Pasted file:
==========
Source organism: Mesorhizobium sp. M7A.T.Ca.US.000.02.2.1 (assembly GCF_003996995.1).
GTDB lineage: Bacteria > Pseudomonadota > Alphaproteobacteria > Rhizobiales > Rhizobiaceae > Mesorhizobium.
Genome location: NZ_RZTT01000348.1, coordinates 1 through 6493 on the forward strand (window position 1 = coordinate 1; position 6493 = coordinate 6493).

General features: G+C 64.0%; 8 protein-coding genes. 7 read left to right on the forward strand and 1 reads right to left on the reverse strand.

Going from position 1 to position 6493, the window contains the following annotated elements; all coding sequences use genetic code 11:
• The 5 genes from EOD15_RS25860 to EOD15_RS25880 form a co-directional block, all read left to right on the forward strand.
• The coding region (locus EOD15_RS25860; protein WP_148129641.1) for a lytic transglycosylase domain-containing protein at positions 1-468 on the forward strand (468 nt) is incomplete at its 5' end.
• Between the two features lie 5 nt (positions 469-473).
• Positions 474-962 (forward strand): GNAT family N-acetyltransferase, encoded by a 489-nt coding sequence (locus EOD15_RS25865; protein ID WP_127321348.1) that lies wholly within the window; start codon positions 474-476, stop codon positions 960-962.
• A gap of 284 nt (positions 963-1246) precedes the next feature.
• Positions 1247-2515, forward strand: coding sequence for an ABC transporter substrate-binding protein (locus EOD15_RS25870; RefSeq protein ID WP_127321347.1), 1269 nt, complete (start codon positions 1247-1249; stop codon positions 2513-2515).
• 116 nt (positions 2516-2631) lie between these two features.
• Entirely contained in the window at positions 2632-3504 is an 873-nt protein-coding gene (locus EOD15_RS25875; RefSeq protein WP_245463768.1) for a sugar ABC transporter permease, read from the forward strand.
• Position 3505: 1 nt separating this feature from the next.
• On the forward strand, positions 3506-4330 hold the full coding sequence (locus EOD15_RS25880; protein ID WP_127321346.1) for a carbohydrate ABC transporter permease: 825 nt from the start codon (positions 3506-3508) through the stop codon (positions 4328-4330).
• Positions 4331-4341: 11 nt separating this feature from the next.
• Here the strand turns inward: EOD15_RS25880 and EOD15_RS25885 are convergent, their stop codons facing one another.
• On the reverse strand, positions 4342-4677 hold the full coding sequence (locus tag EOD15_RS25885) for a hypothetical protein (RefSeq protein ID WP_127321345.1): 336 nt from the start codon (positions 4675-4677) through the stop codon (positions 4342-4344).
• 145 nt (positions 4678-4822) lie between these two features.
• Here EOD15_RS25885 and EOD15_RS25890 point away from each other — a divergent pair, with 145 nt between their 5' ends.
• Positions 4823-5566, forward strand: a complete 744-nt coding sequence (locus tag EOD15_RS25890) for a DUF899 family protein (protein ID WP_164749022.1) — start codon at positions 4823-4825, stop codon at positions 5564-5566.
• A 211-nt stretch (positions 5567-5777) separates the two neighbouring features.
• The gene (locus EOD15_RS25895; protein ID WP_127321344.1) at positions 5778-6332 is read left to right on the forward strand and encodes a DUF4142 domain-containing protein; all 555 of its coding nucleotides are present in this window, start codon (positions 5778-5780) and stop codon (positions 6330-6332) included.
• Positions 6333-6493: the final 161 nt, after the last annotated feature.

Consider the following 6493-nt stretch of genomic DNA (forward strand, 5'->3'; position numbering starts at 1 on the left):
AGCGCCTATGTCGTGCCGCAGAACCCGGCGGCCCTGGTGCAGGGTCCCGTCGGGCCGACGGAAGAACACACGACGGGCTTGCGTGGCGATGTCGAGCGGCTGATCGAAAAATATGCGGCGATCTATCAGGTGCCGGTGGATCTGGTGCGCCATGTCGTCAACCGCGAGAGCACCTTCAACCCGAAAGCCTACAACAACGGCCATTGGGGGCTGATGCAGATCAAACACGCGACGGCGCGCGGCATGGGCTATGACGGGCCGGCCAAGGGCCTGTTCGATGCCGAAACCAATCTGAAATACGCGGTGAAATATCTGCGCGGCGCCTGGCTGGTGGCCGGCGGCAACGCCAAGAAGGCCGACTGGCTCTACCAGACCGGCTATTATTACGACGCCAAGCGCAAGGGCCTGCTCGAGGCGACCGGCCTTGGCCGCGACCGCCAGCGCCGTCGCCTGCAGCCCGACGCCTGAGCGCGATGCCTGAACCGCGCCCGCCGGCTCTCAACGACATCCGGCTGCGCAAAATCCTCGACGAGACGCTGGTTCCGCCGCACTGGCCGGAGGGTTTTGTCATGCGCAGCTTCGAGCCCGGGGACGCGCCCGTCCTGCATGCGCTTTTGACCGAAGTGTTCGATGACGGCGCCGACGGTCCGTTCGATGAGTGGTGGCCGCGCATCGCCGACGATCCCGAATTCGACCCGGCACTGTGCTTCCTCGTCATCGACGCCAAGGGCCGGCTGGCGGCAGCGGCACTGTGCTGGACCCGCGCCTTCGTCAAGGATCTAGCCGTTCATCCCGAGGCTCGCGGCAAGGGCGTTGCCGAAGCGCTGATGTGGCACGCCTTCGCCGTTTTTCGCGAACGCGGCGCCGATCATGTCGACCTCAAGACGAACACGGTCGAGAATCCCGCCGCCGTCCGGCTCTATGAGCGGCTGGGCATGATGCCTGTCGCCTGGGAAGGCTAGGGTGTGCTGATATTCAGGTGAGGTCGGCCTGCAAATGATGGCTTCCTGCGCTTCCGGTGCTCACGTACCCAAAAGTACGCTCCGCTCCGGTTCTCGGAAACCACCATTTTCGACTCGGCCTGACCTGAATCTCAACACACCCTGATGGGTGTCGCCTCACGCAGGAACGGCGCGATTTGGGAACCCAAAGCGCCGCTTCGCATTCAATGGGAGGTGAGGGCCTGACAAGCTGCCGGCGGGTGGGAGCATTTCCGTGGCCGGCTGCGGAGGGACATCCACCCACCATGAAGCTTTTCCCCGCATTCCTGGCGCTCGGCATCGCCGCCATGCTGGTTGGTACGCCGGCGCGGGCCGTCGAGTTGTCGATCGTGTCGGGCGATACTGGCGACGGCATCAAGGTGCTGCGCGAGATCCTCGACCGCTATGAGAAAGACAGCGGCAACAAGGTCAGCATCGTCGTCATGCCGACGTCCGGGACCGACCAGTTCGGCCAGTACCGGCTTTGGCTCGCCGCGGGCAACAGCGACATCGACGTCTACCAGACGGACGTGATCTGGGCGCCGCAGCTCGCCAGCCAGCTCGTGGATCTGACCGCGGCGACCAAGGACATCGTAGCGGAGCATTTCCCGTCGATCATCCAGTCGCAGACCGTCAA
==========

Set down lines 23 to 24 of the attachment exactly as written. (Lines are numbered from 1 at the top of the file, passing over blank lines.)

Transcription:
• The gene (locus EOD15_RS25895; protein ID WP_127321344.1) at positions 5778-6332 is read left to right on the forward strand and encodes a DUF4142 domain-containing protein; all 555 of its coding nucleotides are present in this window, start codon (positions 5778-5780) and stop codon (positions 6330-6332) included.
• Positions 6333-6493: the final 161 nt, after the last annotated feature.